By Helena Baker, UJS London and South East J-Soc Officer
There are many reasons why Yom Hashoah resonated with me so strongly.
Maybe it was because I have been to Poland twice. Or because I wrote my dissertation on the destruction of Hungarian Jewry. Or maybe it’s due to, even though she never spoke about it, my grandma who lost family in the Shoah.
The truth is I don’t think any of those are the reasons.
Yom Hashoah is important to all Jews, because it allows us to mourn for those who lost so much, due to the eradication of entire families and communities, to the point that there was no one left to grieve.
It gave us a day to pour out the grief and sorrow of knowing that our people suffered so absolutely and completely.
It also serves to remind us that the words “Never Again” are more than a cliché.
They are a pledge that we will ensure the protection of the Jewish people.
I suspect it is this message that inspired the organisers of Yom Hashoah UK.
An event that brought together five thousand Jewish people whom watched as speakers, singers and musicians all expressed grief in their own way.
Chief Rabbi Mirvis, the Israeli ambassador HE Daniel Taub, Rabbi Andrew Shaw as well as the newly appointed head of the Holocaust Memorial Foundation Sir Peter Bazalgette all spoke of their commitment to remembrance.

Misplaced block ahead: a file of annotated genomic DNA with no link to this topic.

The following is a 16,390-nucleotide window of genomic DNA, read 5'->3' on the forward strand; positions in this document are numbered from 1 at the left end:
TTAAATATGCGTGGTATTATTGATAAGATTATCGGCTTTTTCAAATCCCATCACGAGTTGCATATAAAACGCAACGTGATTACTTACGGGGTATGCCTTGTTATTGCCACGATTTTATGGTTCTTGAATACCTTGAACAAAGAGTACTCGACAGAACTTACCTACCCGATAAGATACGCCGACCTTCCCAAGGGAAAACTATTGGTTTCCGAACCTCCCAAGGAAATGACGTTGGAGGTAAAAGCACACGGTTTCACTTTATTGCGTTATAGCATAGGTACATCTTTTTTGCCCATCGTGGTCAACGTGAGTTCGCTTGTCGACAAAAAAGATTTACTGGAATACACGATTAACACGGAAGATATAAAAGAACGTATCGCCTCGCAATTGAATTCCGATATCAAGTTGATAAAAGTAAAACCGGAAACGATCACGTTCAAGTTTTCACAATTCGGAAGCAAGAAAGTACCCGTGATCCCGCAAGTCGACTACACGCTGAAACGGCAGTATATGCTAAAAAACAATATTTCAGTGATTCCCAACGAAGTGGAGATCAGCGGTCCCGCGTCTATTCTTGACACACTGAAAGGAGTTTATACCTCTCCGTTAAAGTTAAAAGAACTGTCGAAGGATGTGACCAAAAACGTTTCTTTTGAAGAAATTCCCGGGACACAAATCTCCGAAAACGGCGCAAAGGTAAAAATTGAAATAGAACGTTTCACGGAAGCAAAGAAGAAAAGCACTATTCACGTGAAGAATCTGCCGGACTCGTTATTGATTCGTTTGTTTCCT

The speeches were punctuated by fitting music provided by the choir as well as videos of Holocaust Survivors telling their own personal stories.
Poignantly, there was a specific emphasis on the subsequent generations’ commitment and obligation to remember.
A survivor’s daughter spoke and survivors’ grandchildren, along with survivors and communal leaders, lit candles in remembrance.
Significantly, the event concluded with a Primary School choir.
I was honoured to have a role in this important day, reading about the Jews who fought as part of the Warsaw Ghetto uprising. I spoke on behalf of UJS alongside representatives from an array of Youth organisations.
The Youth delegation was made up of leaders from a broad spectrum of British Jewry, all of whom united to remember the victims of the Holocaust.
The Youth Pledge, a specific dedication to remembering the Holocaust, included representatives from Tribe, Reform, the Tzofim (Israeli Scouts), Mazorti, FZY and JLGB. Furthermore, I spoke alongside field workers from Bnei Akiva and Habonim Dror.
This communal unity was mirrored in the five thousand people who attended the event.
Looking around I was astounded by the wealth of Jews represented and I was proud to be able to take part in such a worthy and important cause.